Named return values in Go

In Go, there are a couple of ways to return values from a function.

Non-named return values

Until today, I had been exclusively using the following style of what i am going to refer to as “Non-named return values”:

func myFunc() (int, error) {
        return 1, errors.New("An error")
}

You declare in the function signature that you will be returning an int and and an error. Then in your code, you return those values.

Named return values

Using the “named return values” approach, the above function would be written as:

func myFunc() (i int, e error) {
        i = 1
        e = errors.New("An error")
        return
}

The updated function signature essentially does two things:

  1. It says that the function will return an int and an error
  2. Declares two variables - i of type int and e of type error

Now, when a return statement is encountered, the latest value stored in i and e are the returned values from this function. The above is meant to be a demonstration of using named values, but let’s consider for a moment if there is any reason to prefer this over the “non-named” version.

I will list the pros first:

  1. I do like declaring the variables along with the function signature, automatically giving the variables a function scope
  2. Returning from the function is, simply writing return

And the cons are:

  1. return is also valid in a function when it returns no values, so code reading can be an ambiguous exercise
  2. What if i mistakenly used one of the variables that i want to return for some temporary calculation forgetting that its value will be returned
  3. I have also got used to writing “explicit” return statements, so it helps my code readability

(They aren’t very well defined, as I am still sort of thinking about it)

So, as of this post, i have only found one reason to use named return values - primarily because it’s the only way.

Why would I use Named return values?

Today I was writing gRPC interceptors for my book and i wanted to use recover() to “handle” panic() in a deferred function call. I came across the usefulness of named return values while going through some examples.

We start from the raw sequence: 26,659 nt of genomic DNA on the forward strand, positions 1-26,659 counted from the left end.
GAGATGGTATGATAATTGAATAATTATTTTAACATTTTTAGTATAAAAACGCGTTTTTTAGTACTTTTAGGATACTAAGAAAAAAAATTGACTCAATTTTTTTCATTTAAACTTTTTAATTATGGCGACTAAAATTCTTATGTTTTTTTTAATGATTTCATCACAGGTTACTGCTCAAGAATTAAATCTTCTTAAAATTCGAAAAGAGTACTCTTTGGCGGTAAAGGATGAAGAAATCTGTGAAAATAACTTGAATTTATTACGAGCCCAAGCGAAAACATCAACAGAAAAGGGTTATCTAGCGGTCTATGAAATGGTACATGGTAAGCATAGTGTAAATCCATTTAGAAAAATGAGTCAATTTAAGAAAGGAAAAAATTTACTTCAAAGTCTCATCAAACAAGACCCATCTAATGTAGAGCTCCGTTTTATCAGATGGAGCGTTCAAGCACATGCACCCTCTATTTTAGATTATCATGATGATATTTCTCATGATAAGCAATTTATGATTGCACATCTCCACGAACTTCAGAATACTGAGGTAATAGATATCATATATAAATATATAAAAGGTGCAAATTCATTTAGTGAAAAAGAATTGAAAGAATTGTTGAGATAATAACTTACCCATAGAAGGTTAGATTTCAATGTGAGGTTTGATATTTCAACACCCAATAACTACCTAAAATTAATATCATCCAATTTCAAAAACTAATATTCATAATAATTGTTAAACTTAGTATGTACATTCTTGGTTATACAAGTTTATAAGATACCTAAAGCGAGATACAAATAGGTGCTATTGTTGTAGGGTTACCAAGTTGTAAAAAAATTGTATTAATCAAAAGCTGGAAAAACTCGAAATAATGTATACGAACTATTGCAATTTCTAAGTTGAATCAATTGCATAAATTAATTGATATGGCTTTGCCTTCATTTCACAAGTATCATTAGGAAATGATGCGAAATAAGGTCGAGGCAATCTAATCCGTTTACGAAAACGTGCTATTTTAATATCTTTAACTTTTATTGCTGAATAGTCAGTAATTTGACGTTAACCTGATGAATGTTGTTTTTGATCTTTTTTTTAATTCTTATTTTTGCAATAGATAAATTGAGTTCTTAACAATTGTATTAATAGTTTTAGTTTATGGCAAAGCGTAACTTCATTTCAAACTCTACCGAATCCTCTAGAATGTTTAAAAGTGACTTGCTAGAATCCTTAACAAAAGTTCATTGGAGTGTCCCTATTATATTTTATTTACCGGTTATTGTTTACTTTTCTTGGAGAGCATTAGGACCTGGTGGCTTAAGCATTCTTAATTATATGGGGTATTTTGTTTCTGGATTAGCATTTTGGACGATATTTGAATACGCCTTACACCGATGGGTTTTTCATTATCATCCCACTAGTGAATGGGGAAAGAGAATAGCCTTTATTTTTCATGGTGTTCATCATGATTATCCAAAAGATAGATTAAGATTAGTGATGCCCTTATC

This technique is well described in the Defer, Panic, and Recover blog post as - “Deferred functions may read and assign to the returning function’s named return values.”

Let’s consider an updated myFunc():


func myFunc(msg string) (i int, e error) {
	i = 1
	defer func() {
		if r := recover(); r != nil {
			e = fmt.Errorf("Error recovered: %v", r)
		}

	}()
	if msg == "panic" {
		panic("Panicked!")
	}
	i = 2
	return
}

We setup a deferred function call where in we call recover() and set the error value, e to the recovered error.

If the string argument, msg is equal to panic, we call the panic() function.

Else, we set the value of i to 2 and call return.

(Go playground link)

Now, if we call the function as i, e := myFunc("don't panic"), the output will be:

I: 2 
Err: <nil>

If we call the function as i, e = myFunc("panic"), the output will be:

I: 1 
Err: Error recovered: Panicked!

We need to use named return values technique here, because of one primary reason: return values from a defer-red function call are discarded. If you update myFunc() to be as follows: (Playground link)


func myFunc(msg string) (int, error) {
	var i int
	var e error
	i = 1
	defer func() (int, error) {
		if r := recover(); r != nil {
			e = fmt.Errorf("Error recovered: %v", r)
			return i, e
		}
		return i, e

	}()
	if msg == "panic" {
		panic("Panicked!")
	}
	i = 2
	return i, e
}

The output of the same two function calls will be:

I: 2 
Err: <nil>

I: 0 
Err: <nil>

In the second case, the values returned are the nil values of the int and error types - 0 and nil respectively.

The way I see it, for this use-case named return values give the application authors chance to set desired safe/default values that are eventually returned from the function that encountered the panic.

Her’s a link to a discussion on this topic.